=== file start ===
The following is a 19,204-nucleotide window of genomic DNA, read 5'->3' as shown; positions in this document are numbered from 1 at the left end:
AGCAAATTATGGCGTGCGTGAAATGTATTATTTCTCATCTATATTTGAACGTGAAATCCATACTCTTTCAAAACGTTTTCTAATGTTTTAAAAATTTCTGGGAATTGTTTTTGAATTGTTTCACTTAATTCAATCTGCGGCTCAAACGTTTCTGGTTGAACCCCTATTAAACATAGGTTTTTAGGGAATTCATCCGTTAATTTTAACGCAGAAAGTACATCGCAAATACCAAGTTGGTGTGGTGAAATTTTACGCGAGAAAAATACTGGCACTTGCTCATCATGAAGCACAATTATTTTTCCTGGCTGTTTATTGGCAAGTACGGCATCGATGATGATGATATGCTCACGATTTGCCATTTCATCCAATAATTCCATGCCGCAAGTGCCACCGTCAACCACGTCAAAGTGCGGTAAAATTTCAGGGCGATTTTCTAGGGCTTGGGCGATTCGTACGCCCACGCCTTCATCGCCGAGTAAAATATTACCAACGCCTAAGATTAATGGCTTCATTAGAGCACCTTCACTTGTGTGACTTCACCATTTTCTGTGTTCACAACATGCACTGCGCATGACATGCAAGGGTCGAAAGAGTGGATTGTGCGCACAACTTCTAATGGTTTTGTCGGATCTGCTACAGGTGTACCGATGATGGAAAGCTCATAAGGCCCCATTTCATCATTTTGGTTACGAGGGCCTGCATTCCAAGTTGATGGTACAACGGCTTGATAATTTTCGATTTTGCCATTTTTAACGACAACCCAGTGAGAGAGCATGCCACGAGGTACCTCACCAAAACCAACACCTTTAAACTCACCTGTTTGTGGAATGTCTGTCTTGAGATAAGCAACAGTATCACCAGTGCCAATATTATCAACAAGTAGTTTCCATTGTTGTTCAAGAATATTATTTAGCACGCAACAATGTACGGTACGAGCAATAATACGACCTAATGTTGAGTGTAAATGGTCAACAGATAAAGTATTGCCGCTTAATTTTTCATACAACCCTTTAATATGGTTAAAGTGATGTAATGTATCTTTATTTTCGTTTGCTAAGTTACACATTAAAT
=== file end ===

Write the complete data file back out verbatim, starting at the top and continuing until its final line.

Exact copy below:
The following is a 19,204-nucleotide window of genomic DNA, read 5'->3' as shown; positions in this document are numbered from 1 at the left end:
AGCAAATTATGGCGTGCGTGAAATGTATTATTTCTCATCTATATTTGAACGTGAAATCCATACTCTTTCAAAACGTTTTCTAATGTTTTAAAAATTTCTGGGAATTGTTTTTGAATTGTTTCACTTAATTCAATCTGCGGCTCAAACGTTTCTGGTTGAACCCCTATTAAACATAGGTTTTTAGGGAATTCATCCGTTAATTTTAACGCAGAAAGTACATCGCAAATACCAAGTTGGTGTGGTGAAATTTTACGCGAGAAAAATACTGGCACTTGCTCATCATGAAGCACAATTATTTTTCCTGGCTGTTTATTGGCAAGTACGGCATCGATGATGATGATATGCTCACGATTTGCCATTTCATCCAATAATTCCATGCCGCAAGTGCCACCGTCAACCACGTCAAAGTGCGGTAAAATTTCAGGGCGATTTTCTAGGGCTTGGGCGATTCGTACGCCCACGCCTTCATCGCCGAGTAAAATATTACCAACGCCTAAGATTAATGGCTTCATTAGAGCACCTTCACTTGTGTGACTTCACCATTTTCTGTGTTCACAACATGCACTGCGCATGACATGCAAGGGTCGAAAGAGTGGATTGTGCGCACAACTTCTAATGGTTTTGTCGGATCTGCTACAGGTGTACCGATGATGGAAAGCTCATAAGGCCCCATTTCATCATTTTGGTTACGAGGGCCTGCATTCCAAGTTGATGGTACAACGGCTTGATAATTTTCGATTTTGCCATTTTTAACGACAACCCAGTGAGAGAGCATGCCACGAGGTACCTCACCAAAACCAACACCTTTAAACTCACCTGTTTGTGGAATGTCTGTCTTGAGATAAGCAACAGTATCACCAGTGCCAATATTATCAACAAGTAGTTTCCATTGTTGTTCAAGAATATTATTTAGCACGCAACAATGTACGGTACGAGCAATAATACGACCTAATGTTGAGTGTAAATGGTCAACAGATAAAGTATTGCCGCTTAATTTTTCATACAACCCTTTAATATGGTTAAAGTGATGTAATGTATCTTTATTTTCGTTTGCTAAGTTACACATTAAAT